Living in the community is the best way to know the community; I believe in this principle and, in the previous visit to Togean Islands, my contact Asrin had welcomed me to stay in his house in Tangkian Island. Tangkian is a tiny rocky island five kilometer from Kadidiri Island, the main destination of international tourist in Togean.
One day before heading to Tangkian, I had bought in Ampana Harbor town all things needed to stay in the village:
– mattress, sheet set (with pillow and Dutch wife [what a name!] covers), mat, kitchenware, dining ware, bucket, bowl, stool, candles, etc.;
– one box of bottled drinking water (20 kg);
– 10 kg of rice, a box of instant noodle, 8 packs of super-instant noodle, sugar, salt, pepper, eggs, etc.;
– fresh vegetables and chilly (I cannot eat without it).
From Bali, I had brought cake, cookies, chocolate bars, snickers, coffee, tea, creamer, and instant chocolate drink.
With so much cargo, I had to charter a small boat. We departed from Ampana at 7:30 and arrived at Tangkian at noon; luckily, the sea was calm so all cargo were dry. But, unluckily, Asrin was not at home. Some people I had met before were at the front deck of his house. I told them I would stay in Asrin’s house for a few days and they just nodded.
“Doctor, do you have medicine for itch?” one woman asked me. I then did standard procedure to diagnose the itch. It was Scabies, a parasite infestation in the skin. The mites burrow tunnels in the folding areas of the skin such as between toes or fingers, wrists, armpits, or buttock. The infestation is not dangerous, unless the wounds are infected by bacteria, but it is very contagious and torturing. People keep scratching all night.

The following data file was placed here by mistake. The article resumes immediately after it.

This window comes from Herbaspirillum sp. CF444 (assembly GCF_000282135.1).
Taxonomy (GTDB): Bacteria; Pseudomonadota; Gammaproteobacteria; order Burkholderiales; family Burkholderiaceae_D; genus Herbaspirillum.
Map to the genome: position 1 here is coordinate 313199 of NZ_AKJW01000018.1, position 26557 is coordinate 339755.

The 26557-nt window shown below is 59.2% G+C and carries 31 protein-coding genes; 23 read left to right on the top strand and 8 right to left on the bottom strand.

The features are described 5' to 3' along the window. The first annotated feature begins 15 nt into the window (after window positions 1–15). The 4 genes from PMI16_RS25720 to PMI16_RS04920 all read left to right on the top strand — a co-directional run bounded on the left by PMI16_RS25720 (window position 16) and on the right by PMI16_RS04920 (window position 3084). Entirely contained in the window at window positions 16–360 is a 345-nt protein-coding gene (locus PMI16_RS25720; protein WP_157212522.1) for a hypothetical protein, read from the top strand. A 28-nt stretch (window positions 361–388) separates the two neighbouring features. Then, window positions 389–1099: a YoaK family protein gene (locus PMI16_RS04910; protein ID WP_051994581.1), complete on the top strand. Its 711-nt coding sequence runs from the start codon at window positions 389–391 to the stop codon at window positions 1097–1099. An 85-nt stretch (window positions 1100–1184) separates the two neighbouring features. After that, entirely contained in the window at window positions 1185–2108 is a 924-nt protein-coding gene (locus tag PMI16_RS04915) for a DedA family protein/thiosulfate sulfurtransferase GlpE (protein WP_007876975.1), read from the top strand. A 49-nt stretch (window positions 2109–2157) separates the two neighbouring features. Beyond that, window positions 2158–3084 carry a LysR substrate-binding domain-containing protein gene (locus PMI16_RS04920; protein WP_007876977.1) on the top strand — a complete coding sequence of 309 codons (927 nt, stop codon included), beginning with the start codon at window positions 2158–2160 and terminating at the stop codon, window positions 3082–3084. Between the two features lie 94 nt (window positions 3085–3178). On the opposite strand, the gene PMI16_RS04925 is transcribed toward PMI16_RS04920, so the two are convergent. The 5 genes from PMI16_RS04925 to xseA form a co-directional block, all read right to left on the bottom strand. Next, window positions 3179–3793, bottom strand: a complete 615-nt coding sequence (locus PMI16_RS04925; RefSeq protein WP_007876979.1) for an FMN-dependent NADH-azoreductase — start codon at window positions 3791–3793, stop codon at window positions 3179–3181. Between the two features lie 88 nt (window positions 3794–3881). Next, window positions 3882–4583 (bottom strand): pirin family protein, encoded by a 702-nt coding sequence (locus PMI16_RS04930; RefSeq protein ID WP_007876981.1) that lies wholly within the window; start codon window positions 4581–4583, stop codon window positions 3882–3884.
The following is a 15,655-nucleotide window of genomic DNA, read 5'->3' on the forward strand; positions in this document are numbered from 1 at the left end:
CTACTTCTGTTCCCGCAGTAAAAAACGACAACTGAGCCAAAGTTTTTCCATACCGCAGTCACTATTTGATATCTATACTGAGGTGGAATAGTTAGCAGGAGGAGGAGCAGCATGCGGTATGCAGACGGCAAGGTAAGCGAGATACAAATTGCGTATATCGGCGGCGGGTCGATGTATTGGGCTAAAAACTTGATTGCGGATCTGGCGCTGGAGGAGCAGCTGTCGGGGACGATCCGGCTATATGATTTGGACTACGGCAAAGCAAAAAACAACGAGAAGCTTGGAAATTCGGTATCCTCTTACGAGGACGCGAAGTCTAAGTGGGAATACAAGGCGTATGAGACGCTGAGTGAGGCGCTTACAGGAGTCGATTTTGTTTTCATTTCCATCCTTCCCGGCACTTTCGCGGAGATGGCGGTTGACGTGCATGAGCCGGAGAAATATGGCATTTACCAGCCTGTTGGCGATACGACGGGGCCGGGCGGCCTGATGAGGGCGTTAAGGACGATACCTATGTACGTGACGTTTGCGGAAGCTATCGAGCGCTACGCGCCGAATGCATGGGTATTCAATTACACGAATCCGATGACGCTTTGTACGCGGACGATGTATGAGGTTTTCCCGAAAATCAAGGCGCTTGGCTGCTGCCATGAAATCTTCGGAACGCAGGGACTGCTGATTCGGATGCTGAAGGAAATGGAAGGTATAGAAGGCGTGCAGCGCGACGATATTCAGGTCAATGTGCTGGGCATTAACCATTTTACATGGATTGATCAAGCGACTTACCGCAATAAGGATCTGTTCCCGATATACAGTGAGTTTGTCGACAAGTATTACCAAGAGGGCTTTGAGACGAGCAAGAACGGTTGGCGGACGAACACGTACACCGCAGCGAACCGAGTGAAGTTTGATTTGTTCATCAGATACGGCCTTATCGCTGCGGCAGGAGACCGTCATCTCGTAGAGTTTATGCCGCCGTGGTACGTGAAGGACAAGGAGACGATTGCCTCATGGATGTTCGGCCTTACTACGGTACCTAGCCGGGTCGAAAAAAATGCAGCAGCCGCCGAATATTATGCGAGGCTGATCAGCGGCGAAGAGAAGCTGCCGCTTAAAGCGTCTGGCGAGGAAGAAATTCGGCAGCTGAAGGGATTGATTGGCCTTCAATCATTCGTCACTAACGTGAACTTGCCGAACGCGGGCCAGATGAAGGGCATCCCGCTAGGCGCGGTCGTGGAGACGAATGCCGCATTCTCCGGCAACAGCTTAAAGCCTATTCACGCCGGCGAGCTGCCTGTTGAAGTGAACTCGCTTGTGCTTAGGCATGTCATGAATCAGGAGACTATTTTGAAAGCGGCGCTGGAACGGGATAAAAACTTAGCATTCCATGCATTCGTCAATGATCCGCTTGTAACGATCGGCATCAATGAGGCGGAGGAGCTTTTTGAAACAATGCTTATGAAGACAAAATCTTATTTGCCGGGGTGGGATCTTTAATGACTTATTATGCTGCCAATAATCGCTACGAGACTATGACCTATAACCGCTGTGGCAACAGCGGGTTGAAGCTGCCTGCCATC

“I am sorry that I do not bring the medicine for the itch,” I said. “I will bring it in the next visit.” The salve is not expensive, but I have to bring it in large amount, kilograms, because all the people (around 120) in the village must have Scabies—in fact they informed me all people in the district (>4000) had it. The most complicated is the preparation; before treatment, I want them to wash all bedding linen with hot water, dry them under the sun for days, and do the same with the beds and mats. Public health treatment is much harder than medical one.
They were watching me to organize my stuff and asked for medicine for other medical problems. I told them I would treat them later, irritatingly; I was exhausted, thirsty, and hungry, but not even a glass of water offered.
I entered the house. “Could I sleep here?” I pointed the floor at the front corner of the alley.
The oldest woman said, “You may sleep here.” She opened the curtain of the front bedroom—the house has two bedrooms. There was a wooden bed covered by a mat for two persons width and two pillows. Nothing else was inside because the bed only left a space of a body width with the wall at the side and foot edge. However, I was happy; it was better than expected: sleeping on the floor of the alley.